but hardly old.”
Feb 5, 2013
-Article by Charles Passy, Photo: Ramsay de Give
The classic diner can be a study in Art Deco design and feature such familiar elements as counter seating and an open kitchen. But in recent years, such styling can be seen in many eateries constructed anew as part of hat might be dubbed the retro diner craze. Just think about the Johnny Rockets chain, which touts its “timeless and fun environment” or the poised-for-expansion 5 & Diner chain, which goes by the motto, “Food, Fun, Fifties.” For the matter, consider the Southwest Diner in St. Louis: Co-owner Jonathan Jones fitted the eatery out with secondhand chrome fixtures and says customers “think we’ve been here a long time, when we’ve been only open seven months.”
But that kind of thinking doesn’t always please diner purists. The newer “old” restaurants “don’t have the nostalgia and the feel of stepping back a bit,” says Leslie Stewart, whose family has run Eddie’s Restaurant, a diner in the resort community if Sylvan Beach, N.Y., since its opening in 1934.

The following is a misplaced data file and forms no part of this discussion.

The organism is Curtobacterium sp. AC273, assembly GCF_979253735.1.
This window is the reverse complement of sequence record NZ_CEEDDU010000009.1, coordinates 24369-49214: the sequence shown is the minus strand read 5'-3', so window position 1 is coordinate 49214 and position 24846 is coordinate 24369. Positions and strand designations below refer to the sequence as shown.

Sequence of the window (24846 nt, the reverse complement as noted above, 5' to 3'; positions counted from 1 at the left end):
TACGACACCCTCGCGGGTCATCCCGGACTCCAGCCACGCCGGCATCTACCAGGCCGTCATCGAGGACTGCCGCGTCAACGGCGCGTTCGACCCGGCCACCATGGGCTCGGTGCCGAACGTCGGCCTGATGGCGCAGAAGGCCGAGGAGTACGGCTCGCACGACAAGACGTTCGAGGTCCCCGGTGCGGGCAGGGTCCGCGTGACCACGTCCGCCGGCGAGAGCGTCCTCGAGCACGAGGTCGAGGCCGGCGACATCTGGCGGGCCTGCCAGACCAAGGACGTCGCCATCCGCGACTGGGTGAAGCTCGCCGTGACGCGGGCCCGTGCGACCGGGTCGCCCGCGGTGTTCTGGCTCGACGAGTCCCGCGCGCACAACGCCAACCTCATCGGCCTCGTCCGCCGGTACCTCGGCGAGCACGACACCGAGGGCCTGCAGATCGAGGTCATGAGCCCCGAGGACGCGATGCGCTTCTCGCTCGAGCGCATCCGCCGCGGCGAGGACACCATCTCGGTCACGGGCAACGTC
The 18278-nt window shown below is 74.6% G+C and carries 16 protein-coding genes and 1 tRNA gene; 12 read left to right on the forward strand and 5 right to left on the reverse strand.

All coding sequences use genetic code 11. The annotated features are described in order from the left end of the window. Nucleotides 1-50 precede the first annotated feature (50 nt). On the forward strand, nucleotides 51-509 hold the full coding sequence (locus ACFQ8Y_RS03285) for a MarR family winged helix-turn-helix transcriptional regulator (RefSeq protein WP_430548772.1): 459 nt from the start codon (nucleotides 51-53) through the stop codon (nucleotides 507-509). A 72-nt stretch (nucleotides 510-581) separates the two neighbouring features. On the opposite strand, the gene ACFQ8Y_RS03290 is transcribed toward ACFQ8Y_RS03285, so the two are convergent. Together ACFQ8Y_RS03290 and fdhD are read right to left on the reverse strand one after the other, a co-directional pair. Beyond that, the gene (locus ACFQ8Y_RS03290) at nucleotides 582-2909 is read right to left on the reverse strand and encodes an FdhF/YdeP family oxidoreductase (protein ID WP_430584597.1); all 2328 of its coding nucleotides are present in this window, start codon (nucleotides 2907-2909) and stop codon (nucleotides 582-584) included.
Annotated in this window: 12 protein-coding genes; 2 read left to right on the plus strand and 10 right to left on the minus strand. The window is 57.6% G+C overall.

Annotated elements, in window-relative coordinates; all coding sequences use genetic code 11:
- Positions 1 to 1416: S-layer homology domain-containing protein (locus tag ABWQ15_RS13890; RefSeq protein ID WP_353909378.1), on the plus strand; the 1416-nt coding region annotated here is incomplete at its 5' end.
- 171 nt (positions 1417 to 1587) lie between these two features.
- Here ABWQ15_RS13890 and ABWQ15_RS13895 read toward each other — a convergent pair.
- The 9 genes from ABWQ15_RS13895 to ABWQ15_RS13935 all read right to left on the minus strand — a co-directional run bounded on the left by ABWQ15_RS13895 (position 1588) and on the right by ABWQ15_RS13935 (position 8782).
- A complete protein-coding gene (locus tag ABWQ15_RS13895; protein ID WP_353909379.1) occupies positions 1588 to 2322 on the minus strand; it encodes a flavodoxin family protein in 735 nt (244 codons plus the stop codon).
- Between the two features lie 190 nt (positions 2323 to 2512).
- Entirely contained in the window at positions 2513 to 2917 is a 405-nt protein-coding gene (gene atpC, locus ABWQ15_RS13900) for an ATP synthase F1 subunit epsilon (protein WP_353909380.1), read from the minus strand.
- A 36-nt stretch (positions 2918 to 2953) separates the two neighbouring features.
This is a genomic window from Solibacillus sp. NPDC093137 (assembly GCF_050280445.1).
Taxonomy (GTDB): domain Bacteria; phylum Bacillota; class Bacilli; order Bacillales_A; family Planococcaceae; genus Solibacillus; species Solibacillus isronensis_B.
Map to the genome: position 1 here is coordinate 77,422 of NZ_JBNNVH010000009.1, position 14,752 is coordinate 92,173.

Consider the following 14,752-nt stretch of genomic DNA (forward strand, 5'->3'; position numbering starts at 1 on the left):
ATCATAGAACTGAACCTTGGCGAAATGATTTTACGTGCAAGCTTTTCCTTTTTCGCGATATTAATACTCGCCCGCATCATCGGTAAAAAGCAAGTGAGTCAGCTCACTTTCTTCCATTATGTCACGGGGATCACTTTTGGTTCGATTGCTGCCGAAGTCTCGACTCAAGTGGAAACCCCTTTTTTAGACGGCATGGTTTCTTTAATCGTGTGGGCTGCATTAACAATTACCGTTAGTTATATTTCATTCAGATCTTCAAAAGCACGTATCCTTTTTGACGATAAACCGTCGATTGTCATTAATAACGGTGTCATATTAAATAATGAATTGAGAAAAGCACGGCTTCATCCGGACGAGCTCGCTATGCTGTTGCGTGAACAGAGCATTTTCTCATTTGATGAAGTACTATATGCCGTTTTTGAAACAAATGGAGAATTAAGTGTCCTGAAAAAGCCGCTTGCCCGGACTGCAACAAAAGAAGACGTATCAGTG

Operators of retro diners content that they’re simply trying to honor the past. “It’s a tribute,” says Johnny Rockets spokeswoman Cozette Phifer Koerber of the chain’s approach. (Koerber also noted that’s some newer Johnny Rockets have a more contemporary theme.) On top of that, operators say the classic look is more practical. At Southwest Diner, those secondhand fixtures not only cost less, they’re also easier to clean, says co-owner Anna Sidel.
Finally, as Bob Watson, founder of the 5 & Diner chain, explains, a classic diner may be a sight to behold, but the restaurants sometimes lack the appointments and amenities – think wider booths – that today’s patrons appreciate. A retro diner becomes an effective way to continue the tradition, he argues. “We’re rebuilding America one milkshake at a time,” he says.